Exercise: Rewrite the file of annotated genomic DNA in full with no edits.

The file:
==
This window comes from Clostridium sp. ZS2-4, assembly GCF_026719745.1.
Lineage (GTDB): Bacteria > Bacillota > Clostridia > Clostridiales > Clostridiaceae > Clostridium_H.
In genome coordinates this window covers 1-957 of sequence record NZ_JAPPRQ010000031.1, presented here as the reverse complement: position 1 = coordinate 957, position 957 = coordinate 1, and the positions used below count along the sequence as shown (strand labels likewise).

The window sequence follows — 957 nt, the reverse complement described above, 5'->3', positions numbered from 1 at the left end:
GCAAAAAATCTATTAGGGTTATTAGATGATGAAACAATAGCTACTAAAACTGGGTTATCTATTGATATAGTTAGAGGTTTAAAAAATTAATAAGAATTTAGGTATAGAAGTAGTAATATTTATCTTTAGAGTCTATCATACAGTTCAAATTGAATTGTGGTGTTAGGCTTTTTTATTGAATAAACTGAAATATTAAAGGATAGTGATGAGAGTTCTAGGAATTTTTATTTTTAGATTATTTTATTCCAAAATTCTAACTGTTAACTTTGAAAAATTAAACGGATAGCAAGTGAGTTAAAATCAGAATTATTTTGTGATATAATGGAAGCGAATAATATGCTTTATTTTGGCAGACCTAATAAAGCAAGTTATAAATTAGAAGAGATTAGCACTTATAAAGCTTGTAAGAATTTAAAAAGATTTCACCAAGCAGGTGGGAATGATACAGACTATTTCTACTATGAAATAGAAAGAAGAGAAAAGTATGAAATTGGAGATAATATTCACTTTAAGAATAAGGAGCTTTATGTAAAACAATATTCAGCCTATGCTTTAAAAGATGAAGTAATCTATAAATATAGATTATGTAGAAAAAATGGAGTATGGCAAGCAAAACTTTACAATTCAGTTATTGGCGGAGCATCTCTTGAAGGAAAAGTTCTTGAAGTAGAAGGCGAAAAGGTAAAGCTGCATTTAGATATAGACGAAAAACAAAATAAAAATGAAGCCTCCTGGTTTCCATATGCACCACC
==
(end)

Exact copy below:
This window comes from Clostridium sp. ZS2-4, assembly GCF_026719745.1.
Lineage (GTDB): Bacteria > Bacillota > Clostridia > Clostridiales > Clostridiaceae > Clostridium_H.
In genome coordinates this window covers 1-957 of sequence record NZ_JAPPRQ010000031.1, presented here as the reverse complement: position 1 = coordinate 957, position 957 = coordinate 1, and the positions used below count along the sequence as shown (strand labels likewise).

The window sequence follows — 957 nt, the reverse complement described above, 5'->3', positions numbered from 1 at the left end:
GCAAAAAATCTATTAGGGTTATTAGATGATGAAACAATAGCTACTAAAACTGGGTTATCTATTGATATAGTTAGAGGTTTAAAAAATTAATAAGAATTTAGGTATAGAAGTAGTAATATTTATCTTTAGAGTCTATCATACAGTTCAAATTGAATTGTGGTGTTAGGCTTTTTTATTGAATAAACTGAAATATTAAAGGATAGTGATGAGAGTTCTAGGAATTTTTATTTTTAGATTATTTTATTCCAAAATTCTAACTGTTAACTTTGAAAAATTAAACGGATAGCAAGTGAGTTAAAATCAGAATTATTTTGTGATATAATGGAAGCGAATAATATGCTTTATTTTGGCAGACCTAATAAAGCAAGTTATAAATTAGAAGAGATTAGCACTTATAAAGCTTGTAAGAATTTAAAAAGATTTCACCAAGCAGGTGGGAATGATACAGACTATTTCTACTATGAAATAGAAAGAAGAGAAAAGTATGAAATTGGAGATAATATTCACTTTAAGAATAAGGAGCTTTATGTAAAACAATATTCAGCCTATGCTTTAAAAGATGAAGTAATCTATAAATATAGATTATGTAGAAAAAATGGAGTATGGCAAGCAAAACTTTACAATTCAGTTATTGGCGGAGCATCTCTTGAAGGAAAAGTTCTTGAAGTAGAAGGCGAAAAGGTAAAGCTGCATTTAGATATAGACGAAAAACAAAATAAAAATGAAGCCTCCTGGTTTCCATATGCACCACC